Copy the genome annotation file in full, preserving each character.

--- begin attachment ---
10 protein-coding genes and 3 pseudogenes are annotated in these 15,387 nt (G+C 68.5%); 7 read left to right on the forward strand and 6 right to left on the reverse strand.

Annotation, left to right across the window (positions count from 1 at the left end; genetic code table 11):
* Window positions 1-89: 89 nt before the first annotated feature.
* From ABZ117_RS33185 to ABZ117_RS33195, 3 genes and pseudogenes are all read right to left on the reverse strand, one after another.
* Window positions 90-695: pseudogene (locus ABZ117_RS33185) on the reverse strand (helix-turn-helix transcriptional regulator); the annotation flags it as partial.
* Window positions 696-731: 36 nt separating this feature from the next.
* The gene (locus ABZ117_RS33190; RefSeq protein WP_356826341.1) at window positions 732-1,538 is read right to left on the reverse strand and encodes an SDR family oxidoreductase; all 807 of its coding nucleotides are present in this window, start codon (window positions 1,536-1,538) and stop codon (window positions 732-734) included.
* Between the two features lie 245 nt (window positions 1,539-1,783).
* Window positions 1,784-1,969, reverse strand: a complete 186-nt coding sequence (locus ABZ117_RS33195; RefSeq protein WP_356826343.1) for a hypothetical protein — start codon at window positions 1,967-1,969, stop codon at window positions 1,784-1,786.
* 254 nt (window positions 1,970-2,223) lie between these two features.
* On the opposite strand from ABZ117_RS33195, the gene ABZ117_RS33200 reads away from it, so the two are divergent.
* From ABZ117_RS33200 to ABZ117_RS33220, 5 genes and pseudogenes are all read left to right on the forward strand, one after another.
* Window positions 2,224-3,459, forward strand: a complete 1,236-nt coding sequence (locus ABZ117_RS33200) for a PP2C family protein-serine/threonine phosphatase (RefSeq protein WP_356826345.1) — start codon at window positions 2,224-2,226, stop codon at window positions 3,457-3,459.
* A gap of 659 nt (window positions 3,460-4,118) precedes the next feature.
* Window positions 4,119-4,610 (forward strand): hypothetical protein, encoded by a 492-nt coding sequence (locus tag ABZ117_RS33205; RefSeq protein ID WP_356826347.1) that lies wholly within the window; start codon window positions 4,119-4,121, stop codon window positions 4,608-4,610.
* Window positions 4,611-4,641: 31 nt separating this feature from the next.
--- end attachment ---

10 protein-coding genes and 3 pseudogenes are annotated in these 15,387 nt (G+C 68.5%); 7 read left to right on the forward strand and 6 right to left on the reverse strand.

Annotation, left to right across the window (positions count from 1 at the left end; genetic code table 11):
* Window positions 1-89: 89 nt before the first annotated feature.
* From ABZ117_RS33185 to ABZ117_RS33195, 3 genes and pseudogenes are all read right to left on the reverse strand, one after another.
* Window positions 90-695: pseudogene (locus ABZ117_RS33185) on the reverse strand (helix-turn-helix transcriptional regulator); the annotation flags it as partial.
* Window positions 696-731: 36 nt separating this feature from the next.
* The gene (locus ABZ117_RS33190; RefSeq protein WP_356826341.1) at window positions 732-1,538 is read right to left on the reverse strand and encodes an SDR family oxidoreductase; all 807 of its coding nucleotides are present in this window, start codon (window positions 1,536-1,538) and stop codon (window positions 732-734) included.
* Between the two features lie 245 nt (window positions 1,539-1,783).
* Window positions 1,784-1,969, reverse strand: a complete 186-nt coding sequence (locus ABZ117_RS33195; RefSeq protein WP_356826343.1) for a hypothetical protein — start codon at window positions 1,967-1,969, stop codon at window positions 1,784-1,786.
* 254 nt (window positions 1,970-2,223) lie between these two features.
* On the opposite strand from ABZ117_RS33195, the gene ABZ117_RS33200 reads away from it, so the two are divergent.
* From ABZ117_RS33200 to ABZ117_RS33220, 5 genes and pseudogenes are all read left to right on the forward strand, one after another.
* Window positions 2,224-3,459, forward strand: a complete 1,236-nt coding sequence (locus ABZ117_RS33200) for a PP2C family protein-serine/threonine phosphatase (RefSeq protein WP_356826345.1) — start codon at window positions 2,224-2,226, stop codon at window positions 3,457-3,459.
* A gap of 659 nt (window positions 3,460-4,118) precedes the next feature.
* Window positions 4,119-4,610 (forward strand): hypothetical protein, encoded by a 492-nt coding sequence (locus tag ABZ117_RS33205; RefSeq protein ID WP_356826347.1) that lies wholly within the window; start codon window positions 4,119-4,121, stop codon window positions 4,608-4,610.
* Window positions 4,611-4,641: 31 nt separating this feature from the next.